Gisborne Mains Farm was purchased in 1864 by two Scottish born immigrants, Thomas Watson and Agnes Cunningham. They were very hard workers who achieved a level of affluence uncommon to farmers in the Gisborne district at the time. Thomas’ skills in breeding draught horses caught the attention of horsemen and breeders across the district whose livelihood depended on expert animal knowledge. He even brought stud stock from as far away as New Zealand to improve the quality of his teams.
Thomas Watson died in 1891. His funeral procession was reported as being one of the largest to pass through Gisborne, with mourners travelling great distances to pay their respects. An newspaper obituary described Thomas Watson as “one of the oldest and most prosperous farmers in the district” and another correspondent wrote that “there were few better farmers or judges of stock (particularly draught horses), being himself at one time a large breeder of this class of stock…”.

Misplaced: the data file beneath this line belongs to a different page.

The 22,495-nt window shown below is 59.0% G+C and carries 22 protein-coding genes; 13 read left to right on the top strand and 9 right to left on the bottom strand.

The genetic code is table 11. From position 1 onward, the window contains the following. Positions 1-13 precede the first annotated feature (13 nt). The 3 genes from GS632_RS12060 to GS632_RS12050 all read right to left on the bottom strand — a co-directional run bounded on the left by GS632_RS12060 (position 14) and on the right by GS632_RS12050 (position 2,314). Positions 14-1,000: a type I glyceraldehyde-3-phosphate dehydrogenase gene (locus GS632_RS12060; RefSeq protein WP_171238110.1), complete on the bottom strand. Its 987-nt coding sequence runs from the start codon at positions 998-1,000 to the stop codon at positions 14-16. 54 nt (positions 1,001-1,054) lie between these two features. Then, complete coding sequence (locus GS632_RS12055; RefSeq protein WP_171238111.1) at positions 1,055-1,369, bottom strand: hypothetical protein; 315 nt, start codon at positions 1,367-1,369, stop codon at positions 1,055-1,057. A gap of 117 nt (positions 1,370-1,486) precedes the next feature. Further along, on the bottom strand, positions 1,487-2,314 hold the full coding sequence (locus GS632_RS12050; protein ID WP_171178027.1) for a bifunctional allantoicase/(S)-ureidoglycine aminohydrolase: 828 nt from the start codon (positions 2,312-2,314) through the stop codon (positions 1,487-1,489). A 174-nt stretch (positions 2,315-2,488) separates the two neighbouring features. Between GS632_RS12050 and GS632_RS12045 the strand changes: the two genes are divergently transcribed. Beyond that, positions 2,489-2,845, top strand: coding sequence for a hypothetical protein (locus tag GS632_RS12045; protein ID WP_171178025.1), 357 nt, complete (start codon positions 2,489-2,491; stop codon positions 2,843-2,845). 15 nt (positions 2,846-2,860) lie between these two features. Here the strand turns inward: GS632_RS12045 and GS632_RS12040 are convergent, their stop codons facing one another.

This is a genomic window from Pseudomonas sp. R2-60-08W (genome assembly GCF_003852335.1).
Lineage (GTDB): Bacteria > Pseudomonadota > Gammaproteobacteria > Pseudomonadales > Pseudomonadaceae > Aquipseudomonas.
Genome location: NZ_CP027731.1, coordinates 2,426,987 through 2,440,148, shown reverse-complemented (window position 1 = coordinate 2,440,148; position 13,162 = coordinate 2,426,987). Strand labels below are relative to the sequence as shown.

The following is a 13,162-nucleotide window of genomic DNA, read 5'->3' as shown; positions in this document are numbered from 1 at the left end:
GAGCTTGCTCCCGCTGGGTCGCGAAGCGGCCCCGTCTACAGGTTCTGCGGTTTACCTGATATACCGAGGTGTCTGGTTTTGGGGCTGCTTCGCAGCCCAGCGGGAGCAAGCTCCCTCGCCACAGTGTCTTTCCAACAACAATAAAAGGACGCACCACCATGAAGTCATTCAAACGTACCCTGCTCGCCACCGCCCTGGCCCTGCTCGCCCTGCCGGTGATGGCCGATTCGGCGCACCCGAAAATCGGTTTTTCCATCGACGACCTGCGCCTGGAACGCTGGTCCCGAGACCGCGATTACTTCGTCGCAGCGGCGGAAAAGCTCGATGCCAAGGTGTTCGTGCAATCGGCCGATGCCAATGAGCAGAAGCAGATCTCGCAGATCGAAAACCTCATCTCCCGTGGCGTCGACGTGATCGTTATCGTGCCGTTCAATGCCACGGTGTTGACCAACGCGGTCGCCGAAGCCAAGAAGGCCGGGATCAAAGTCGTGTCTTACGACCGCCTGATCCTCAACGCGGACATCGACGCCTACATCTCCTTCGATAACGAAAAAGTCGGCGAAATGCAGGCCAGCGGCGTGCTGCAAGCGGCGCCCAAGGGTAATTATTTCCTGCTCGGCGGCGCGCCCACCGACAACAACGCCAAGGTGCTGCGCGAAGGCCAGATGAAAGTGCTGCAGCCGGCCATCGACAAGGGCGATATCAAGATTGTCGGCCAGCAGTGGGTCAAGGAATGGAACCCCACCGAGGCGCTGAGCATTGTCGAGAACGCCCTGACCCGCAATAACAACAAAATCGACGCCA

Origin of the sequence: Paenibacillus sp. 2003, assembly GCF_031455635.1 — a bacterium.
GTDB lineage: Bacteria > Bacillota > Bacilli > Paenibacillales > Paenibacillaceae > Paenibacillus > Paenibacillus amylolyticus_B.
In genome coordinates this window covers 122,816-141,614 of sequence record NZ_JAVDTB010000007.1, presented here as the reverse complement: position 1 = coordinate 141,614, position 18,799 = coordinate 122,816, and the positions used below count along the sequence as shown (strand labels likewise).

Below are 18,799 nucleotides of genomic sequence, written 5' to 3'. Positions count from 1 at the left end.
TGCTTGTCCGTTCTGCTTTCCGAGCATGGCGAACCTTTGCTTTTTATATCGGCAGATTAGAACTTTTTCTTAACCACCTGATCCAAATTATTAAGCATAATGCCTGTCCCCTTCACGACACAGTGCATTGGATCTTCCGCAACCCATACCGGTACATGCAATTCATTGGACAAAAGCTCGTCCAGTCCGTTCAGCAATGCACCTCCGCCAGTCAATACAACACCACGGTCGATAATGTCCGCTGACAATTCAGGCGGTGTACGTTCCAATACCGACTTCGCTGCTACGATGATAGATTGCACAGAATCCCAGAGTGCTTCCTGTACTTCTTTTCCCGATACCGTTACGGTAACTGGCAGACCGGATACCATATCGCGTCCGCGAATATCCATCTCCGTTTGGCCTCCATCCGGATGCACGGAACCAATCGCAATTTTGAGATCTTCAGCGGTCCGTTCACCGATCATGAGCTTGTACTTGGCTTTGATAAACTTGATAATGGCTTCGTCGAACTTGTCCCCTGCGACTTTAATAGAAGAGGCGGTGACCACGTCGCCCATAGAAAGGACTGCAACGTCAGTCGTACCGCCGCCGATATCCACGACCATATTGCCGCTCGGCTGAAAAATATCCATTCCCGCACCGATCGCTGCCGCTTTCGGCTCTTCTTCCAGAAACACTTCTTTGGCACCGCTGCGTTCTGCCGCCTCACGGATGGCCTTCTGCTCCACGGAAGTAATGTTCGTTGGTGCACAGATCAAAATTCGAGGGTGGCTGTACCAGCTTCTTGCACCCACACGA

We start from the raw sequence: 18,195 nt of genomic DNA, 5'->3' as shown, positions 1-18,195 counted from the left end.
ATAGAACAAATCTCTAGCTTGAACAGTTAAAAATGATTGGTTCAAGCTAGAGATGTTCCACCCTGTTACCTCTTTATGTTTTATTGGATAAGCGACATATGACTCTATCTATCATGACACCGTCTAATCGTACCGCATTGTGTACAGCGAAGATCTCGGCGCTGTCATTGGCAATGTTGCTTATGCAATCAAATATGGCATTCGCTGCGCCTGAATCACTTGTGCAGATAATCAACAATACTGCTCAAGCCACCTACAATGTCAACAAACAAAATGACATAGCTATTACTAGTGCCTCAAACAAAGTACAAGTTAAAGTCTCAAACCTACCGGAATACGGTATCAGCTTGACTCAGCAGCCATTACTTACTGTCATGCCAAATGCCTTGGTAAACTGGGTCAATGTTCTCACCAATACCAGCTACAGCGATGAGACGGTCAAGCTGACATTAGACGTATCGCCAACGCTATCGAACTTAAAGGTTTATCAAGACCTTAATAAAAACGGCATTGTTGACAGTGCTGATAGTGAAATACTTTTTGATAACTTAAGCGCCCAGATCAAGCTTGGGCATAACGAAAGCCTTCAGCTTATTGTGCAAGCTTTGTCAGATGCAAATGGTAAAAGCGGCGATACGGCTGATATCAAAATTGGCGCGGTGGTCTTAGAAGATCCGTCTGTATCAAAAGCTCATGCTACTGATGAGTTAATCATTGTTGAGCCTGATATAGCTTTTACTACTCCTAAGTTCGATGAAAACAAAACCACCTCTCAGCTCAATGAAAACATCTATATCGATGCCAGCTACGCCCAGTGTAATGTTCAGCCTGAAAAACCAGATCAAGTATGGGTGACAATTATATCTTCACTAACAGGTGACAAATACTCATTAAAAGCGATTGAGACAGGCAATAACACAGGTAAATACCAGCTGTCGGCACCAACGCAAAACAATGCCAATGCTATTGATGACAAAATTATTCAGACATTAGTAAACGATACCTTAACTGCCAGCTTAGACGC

With the settlement of probate, Agnes assumed control of Gisborne Mains Farm and continued to live on the farm until her death in 1907. Margaret Watson then inherited the estate from her mother and, together with her spinster sisters Christina and Elizabeth, worked the farm as the sole occupants for the duration of their lives using hired help as required. The role of raising stud stock and selling draught horses appears to have declined under their ownership in favour of sheep farming, cattle, and the production of fruits and dairy items. In about 1965, ill health forced the 95 year old Christina Watson to abandon the only home she had known. And unoccupied, the homestead became prey to vandals. Left vacant for many years, the homestead burnt down in the early 1890s. The house and the wash house was razed to the ground and the fire fighters were forced to push over the chimneys for safety reasons.
The construction of the Calder Freeway (Millett Road to Gisborne Section) resulted in the destruction of many elements including the stables, machinery shed, cow shed, shearing shed, stone and timber fences, and bull pen.
GISBORNE MAINS HOMESTEAD SITE - Heritage Inventory Description
Main elements of the residential area constructed 1857-1864 are the homestead, detached laundry and sleep-out, underground cistern, cobbled driveway and garden/orchard.